Erica Weil, kids’ buyer for Zappos.com, said the fact that the Stride Rite name is on the shoes is a big selling factor. “When a household name like Stride Rite appeals to its [kid] audience with licenses they’re interested in and provides parents with a quality product, it’s a win-win situation,” she said, noting that the e-tailer will stock a selection of fall styles from the new licensed collections.
In addition to expanding its roster of licenses, Stride Rite also has developed two of its own special concepts: Glitzy Pets and Slingshot, which will launch this summer. According to John, these sub-collections are a way for Stride Rite to enter new niches and engage its young consumers. “We’re always looking for new ways to speak directly to kids in a manner that appeals to them,” she said. “Just because we have great licensing partners doesn’t give us a hall pass on being able to connect with kids.”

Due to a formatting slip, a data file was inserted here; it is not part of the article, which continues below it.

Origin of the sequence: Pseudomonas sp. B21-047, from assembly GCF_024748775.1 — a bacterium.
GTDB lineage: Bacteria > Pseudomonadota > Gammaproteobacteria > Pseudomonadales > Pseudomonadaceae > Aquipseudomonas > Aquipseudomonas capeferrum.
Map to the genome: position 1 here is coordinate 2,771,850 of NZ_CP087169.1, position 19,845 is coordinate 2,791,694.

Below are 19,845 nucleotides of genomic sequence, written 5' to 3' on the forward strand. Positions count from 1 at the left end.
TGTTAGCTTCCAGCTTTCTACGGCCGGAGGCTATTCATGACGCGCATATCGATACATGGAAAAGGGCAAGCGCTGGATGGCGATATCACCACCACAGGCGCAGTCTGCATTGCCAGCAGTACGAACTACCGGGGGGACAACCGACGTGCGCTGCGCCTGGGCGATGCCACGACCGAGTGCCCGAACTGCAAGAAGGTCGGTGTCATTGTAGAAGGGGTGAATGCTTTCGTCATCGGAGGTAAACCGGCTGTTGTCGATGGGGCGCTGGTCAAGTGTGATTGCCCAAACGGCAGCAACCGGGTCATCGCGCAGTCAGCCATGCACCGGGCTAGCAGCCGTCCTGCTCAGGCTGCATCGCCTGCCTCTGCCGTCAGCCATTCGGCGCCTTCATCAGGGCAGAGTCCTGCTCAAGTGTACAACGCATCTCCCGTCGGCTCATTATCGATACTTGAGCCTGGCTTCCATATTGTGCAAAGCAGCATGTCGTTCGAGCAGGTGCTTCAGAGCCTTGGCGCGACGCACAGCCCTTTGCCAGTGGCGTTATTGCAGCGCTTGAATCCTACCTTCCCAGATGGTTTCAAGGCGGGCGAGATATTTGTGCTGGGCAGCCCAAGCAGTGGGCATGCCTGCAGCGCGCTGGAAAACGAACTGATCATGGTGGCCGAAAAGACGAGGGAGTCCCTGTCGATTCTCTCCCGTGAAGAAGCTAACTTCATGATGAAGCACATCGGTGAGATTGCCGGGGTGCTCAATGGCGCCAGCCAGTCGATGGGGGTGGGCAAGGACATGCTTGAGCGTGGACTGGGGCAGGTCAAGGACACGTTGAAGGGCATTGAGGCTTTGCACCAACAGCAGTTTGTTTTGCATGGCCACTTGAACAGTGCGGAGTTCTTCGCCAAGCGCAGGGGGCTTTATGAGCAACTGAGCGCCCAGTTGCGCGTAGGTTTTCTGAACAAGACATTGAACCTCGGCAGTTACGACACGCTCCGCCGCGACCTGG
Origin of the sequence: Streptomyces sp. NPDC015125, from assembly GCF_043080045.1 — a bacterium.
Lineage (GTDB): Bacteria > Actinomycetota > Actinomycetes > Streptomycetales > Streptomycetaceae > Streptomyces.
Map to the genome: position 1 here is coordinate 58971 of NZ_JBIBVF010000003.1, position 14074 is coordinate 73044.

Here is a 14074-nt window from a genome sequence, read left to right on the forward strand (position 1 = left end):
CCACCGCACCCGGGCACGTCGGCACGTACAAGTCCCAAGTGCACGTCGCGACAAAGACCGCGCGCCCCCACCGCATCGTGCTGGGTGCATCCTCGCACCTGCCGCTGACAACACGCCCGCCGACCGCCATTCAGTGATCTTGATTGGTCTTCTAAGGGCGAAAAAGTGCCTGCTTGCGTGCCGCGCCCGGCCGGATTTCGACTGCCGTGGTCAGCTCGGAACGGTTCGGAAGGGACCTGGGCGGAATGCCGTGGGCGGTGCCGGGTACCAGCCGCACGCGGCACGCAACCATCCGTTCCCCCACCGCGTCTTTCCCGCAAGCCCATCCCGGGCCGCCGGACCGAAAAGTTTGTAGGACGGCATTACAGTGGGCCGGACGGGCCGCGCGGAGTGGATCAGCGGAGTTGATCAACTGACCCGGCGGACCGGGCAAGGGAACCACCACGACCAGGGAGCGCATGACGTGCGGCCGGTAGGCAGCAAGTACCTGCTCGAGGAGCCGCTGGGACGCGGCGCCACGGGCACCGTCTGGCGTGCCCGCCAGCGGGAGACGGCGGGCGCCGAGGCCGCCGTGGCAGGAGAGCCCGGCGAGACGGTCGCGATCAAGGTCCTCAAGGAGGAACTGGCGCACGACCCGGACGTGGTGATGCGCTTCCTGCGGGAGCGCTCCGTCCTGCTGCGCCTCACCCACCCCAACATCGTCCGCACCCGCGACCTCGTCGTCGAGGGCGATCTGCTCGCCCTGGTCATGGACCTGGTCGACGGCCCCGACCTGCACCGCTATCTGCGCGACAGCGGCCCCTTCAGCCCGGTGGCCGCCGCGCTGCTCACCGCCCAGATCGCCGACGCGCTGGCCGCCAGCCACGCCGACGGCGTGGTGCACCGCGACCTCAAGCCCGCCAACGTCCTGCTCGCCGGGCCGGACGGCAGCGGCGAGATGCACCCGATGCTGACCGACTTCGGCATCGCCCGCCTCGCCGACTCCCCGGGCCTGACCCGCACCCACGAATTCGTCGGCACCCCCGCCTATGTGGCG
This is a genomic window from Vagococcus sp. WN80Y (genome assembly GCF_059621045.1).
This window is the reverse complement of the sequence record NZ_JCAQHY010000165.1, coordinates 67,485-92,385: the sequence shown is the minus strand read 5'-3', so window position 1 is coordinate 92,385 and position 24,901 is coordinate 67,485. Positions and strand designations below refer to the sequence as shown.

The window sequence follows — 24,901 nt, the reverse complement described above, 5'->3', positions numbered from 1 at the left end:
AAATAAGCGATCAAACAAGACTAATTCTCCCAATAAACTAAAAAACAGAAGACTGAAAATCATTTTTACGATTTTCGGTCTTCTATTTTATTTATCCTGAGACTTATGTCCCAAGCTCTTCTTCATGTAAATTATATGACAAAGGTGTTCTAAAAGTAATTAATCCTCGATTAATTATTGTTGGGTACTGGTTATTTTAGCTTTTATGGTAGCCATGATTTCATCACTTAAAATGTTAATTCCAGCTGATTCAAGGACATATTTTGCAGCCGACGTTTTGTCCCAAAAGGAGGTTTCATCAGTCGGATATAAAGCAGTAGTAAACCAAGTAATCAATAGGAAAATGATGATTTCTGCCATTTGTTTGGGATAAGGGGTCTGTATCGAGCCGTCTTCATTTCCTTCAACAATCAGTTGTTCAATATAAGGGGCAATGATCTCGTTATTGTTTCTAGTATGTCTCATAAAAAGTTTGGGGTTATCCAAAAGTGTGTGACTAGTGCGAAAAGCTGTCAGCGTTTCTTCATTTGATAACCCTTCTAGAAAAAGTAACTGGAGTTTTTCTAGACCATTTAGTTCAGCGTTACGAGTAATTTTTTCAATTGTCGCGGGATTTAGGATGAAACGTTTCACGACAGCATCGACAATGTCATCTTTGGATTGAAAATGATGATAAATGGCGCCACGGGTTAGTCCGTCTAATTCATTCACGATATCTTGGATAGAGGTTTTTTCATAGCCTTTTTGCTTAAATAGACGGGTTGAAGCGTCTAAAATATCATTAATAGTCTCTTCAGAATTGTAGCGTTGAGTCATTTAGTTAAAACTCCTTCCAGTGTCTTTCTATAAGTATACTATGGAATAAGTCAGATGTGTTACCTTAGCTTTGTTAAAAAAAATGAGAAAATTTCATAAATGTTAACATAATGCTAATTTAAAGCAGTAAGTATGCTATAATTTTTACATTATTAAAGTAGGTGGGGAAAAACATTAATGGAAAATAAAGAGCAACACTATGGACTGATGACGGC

Aimed at girls ages 5 to 8, Glitzy Pets focuses on colorful fashion sneakers decorated with animal characters inspired by Japanese anime. The shoes, which retail from $38 to $48, each come with a collectible charm that attaches to a necklace that will be offered to select accounts as a gift with purchase. Slingshot, meanwhile, is built around a new Stride Rite technology, incorporating a plastic mechanical spring and elastic in the heel, which are meant to deliver cushioning and energy upon impact. The series comprises three sneaker styles for boys and two for girls, retailing for about $55.